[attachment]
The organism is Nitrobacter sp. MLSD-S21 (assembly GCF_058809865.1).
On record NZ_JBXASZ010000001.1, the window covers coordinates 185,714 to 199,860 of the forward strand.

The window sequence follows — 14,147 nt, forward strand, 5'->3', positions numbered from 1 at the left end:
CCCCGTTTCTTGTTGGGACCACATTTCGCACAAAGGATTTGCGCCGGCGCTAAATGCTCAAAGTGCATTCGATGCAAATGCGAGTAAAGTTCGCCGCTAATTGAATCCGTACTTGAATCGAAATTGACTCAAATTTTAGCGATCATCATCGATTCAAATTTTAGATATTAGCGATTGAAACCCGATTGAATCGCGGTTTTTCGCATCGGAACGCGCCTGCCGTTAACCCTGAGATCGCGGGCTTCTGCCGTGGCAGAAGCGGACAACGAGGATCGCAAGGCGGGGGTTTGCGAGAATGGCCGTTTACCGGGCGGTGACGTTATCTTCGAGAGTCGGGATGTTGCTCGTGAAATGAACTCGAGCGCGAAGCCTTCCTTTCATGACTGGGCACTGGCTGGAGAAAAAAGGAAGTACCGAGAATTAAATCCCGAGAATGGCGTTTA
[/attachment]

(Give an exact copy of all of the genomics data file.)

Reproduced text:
The organism is Nitrobacter sp. MLSD-S21 (assembly GCF_058809865.1).
On record NZ_JBXASZ010000001.1, the window covers coordinates 185,714 to 199,860 of the forward strand.

The window sequence follows — 14,147 nt, forward strand, 5'->3', positions numbered from 1 at the left end:
CCCCGTTTCTTGTTGGGACCACATTTCGCACAAAGGATTTGCGCCGGCGCTAAATGCTCAAAGTGCATTCGATGCAAATGCGAGTAAAGTTCGCCGCTAATTGAATCCGTACTTGAATCGAAATTGACTCAAATTTTAGCGATCATCATCGATTCAAATTTTAGATATTAGCGATTGAAACCCGATTGAATCGCGGTTTTTCGCATCGGAACGCGCCTGCCGTTAACCCTGAGATCGCGGGCTTCTGCCGTGGCAGAAGCGGACAACGAGGATCGCAAGGCGGGGGTTTGCGAGAATGGCCGTTTACCGGGCGGTGACGTTATCTTCGAGAGTCGGGATGTTGCTCGTGAAATGAACTCGAGCGCGAAGCCTTCCTTTCATGACTGGGCACTGGCTGGAGAAAAAAGGAAGTACCGAGAATTAAATCCCGAGAATGGCGTTTA